Over the course of his 12-year career, Seattle Mariners second baseman Robinson Canó has proven to be one of the top players at his position.
The five-time Silver Slugger Award winner, two-time Gold Glover, 2009 World Series Champion and eight-time All-Star has certainly racked up the accolades since breaking into the majors in 2005.
Speaking of All-Star, Canó added one more honor to his trophy case this past week in the 2017 All-Star Game, when his 10th inning home run not only propelled the American League to victory, but earned him MVP honors as well. There is no question Canó is a dominant force on the field, but, what some may not know, Canó is making a significant an impact off of it.
Founder of the RC22 Foundation, which reflects Canó’s initials and jersey number, Canó dedicates himself to giving back to those in his current city of Seattle, as well as his native Dominican Republic.
In partnership with Seattle’s Children Hospital, City Year and the Boys & Girls Club of King County, RC22, which was founded in 2013, hosts programs “that amplify its focus and impact in the areas of education, health, fitness and wellness.” One of those programs, RC22 League of Leaders, rewards students and young leaders that achieve milestones and overcome challenges, all while channeling out negative influences.
To see a complete list of Canó’s Seattle-based programs, click here.
Back home in the D.R., Canó is focused on improving the lives of children. In November 2015, he opened the RC22DREAM School, which serves over 100 youth ages 3-6 in Canó’s hometown of San Pedro de Macoris.
“Every day it’s growing more,” Canó said of RC22. “I come from a poor town and I’ve been there when you grow up and don’t have anything or anybody. For me, to come all the way from the Dominican and be able to make it to the big leagues and play at a high level, I’ve been blessed. It’s important to give back to the community.”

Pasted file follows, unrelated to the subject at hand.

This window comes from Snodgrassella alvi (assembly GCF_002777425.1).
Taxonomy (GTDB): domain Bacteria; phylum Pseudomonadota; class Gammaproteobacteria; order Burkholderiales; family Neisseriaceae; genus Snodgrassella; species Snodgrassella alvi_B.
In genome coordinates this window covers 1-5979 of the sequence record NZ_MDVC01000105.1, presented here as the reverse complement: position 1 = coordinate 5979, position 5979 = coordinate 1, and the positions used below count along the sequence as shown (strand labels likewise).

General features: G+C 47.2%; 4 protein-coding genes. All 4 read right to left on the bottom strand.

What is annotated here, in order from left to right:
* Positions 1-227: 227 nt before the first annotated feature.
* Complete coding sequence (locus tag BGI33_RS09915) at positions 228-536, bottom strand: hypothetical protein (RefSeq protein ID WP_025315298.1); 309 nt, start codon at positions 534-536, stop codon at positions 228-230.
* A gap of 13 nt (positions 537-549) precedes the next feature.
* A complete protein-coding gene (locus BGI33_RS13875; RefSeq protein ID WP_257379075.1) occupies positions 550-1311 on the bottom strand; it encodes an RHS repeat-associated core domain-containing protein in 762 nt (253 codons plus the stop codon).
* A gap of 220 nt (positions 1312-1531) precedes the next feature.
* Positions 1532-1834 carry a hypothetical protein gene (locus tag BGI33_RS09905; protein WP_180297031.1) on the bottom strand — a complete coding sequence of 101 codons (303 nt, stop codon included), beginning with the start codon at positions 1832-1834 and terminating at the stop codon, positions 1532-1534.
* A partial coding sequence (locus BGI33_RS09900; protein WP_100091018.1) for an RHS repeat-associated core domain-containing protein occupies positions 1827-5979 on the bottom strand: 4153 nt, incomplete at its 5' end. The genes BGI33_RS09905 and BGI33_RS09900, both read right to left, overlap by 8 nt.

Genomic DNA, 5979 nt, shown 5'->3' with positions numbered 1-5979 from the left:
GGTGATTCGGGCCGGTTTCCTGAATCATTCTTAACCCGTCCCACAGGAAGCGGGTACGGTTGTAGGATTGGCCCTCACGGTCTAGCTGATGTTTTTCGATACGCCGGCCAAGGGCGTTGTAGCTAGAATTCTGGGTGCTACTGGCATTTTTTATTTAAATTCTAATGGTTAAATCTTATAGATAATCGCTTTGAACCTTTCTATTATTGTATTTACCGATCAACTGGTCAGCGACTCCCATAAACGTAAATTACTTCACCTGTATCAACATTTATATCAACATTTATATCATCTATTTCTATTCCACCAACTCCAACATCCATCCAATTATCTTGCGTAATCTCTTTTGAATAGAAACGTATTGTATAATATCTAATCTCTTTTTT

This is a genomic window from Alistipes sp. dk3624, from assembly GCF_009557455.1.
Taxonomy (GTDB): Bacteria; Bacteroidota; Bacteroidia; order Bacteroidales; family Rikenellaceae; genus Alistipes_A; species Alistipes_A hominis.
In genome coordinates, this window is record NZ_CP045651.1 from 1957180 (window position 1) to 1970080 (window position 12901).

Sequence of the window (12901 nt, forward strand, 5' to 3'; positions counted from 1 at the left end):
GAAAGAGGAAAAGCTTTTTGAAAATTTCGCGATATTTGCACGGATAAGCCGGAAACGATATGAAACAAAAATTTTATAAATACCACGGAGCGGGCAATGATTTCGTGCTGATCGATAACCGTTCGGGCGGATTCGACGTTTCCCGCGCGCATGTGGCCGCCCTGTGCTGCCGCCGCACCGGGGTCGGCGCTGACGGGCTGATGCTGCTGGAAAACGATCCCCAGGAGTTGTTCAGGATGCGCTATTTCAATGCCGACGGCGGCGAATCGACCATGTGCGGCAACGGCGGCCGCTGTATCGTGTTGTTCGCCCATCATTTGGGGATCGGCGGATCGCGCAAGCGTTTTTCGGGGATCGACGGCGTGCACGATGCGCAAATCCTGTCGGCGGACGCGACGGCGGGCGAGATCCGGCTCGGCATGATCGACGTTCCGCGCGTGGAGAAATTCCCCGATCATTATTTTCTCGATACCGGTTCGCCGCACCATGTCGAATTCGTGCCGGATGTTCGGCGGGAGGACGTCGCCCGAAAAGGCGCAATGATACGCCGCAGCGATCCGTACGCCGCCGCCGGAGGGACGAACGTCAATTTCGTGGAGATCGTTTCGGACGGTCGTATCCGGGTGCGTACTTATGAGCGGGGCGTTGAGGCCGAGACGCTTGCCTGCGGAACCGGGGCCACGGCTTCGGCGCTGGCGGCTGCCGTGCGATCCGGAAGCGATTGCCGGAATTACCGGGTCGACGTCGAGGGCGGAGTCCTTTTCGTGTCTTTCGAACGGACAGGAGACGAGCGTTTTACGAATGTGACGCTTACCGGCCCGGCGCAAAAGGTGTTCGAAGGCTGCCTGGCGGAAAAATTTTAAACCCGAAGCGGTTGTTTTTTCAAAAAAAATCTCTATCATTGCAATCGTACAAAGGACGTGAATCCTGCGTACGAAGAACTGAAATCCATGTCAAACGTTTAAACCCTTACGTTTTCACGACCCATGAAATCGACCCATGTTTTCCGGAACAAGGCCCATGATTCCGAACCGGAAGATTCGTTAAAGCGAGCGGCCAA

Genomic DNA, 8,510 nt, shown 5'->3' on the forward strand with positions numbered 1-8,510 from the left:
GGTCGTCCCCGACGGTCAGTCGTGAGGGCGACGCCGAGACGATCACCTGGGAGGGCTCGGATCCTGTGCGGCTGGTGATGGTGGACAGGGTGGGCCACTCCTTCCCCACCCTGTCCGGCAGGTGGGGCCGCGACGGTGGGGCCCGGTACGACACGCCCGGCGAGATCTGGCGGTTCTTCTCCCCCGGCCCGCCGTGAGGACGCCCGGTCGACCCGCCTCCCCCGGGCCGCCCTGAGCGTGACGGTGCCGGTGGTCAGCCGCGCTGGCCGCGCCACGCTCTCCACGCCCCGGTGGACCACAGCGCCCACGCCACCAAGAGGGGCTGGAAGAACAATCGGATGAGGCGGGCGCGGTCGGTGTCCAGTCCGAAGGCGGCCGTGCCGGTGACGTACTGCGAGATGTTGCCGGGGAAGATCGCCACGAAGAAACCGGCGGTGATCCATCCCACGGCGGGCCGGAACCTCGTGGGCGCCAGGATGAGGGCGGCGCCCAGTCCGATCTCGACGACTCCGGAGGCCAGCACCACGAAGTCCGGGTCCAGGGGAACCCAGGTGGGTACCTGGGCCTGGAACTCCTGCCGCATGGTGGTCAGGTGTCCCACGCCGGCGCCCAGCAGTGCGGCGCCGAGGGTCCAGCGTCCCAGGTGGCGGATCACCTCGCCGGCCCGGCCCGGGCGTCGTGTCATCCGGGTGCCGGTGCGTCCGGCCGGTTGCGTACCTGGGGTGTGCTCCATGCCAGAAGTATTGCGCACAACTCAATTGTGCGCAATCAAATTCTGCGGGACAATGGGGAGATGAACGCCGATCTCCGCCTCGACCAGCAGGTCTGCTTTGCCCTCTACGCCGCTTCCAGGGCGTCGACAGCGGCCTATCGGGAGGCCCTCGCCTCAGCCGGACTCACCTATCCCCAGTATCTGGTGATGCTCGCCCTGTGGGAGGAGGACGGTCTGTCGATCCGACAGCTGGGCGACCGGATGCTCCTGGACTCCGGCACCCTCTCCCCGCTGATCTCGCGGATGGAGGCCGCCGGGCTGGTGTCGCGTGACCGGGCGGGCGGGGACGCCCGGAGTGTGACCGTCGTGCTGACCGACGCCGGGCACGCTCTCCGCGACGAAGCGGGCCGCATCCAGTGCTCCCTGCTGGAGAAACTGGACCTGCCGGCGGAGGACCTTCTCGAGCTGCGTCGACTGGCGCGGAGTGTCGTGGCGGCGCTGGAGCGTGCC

You can learn more about Canó’s charity, RC22, by visiting its official website.
Every year, RC22 donates uniforms and cleats to youth baseball leagues in Canó’s hometown, and the foundation holds an annual Three Kings Day holiday program and distributes toys to local children, a program supported by the Players Trust.
The foundation is also positioned to step up the plate in times of need. For example, in November 2016, Canó and his charity raised over $8,000 and 3,000 needed items benefitting those affected by severe flooding in the Dominican Republic.
Since its founding, RC22 has raised over $2.5 million, and has no plans of slowing down. In fact, the foundation’s goal is to build 22 schools throughout the Dominican Republic.
“We’re working on building a second one soon,” Canó said last November.. “I’m trying to do it in my town, where they don’t have the buildings for schools. A lot of kids that are 10 to 12 years old are trying to help bring food to their family’s table. So if I can expand it, I will do that for sure.”
Canó also knows that teamwork is needed to have an even greater impact, and he appreciates the help he continues to receive that helps the foundation achieve its goals. “Thank God for all the people that support the Foundation,” Canó added. “Our goal is to build schools and help wherever we can. That’s something, as a player, I want to be able to go back home and spend time with the kids and see how we’re changing their lives.”
Major Leaguers are #GoingToBat for causes near and dear to them, as they personify the Players Trust’s motto to ‘care, act and inspire.” To learn more about the charitable interests and activities of Robinson Canó and other Major Leaguers, please click here.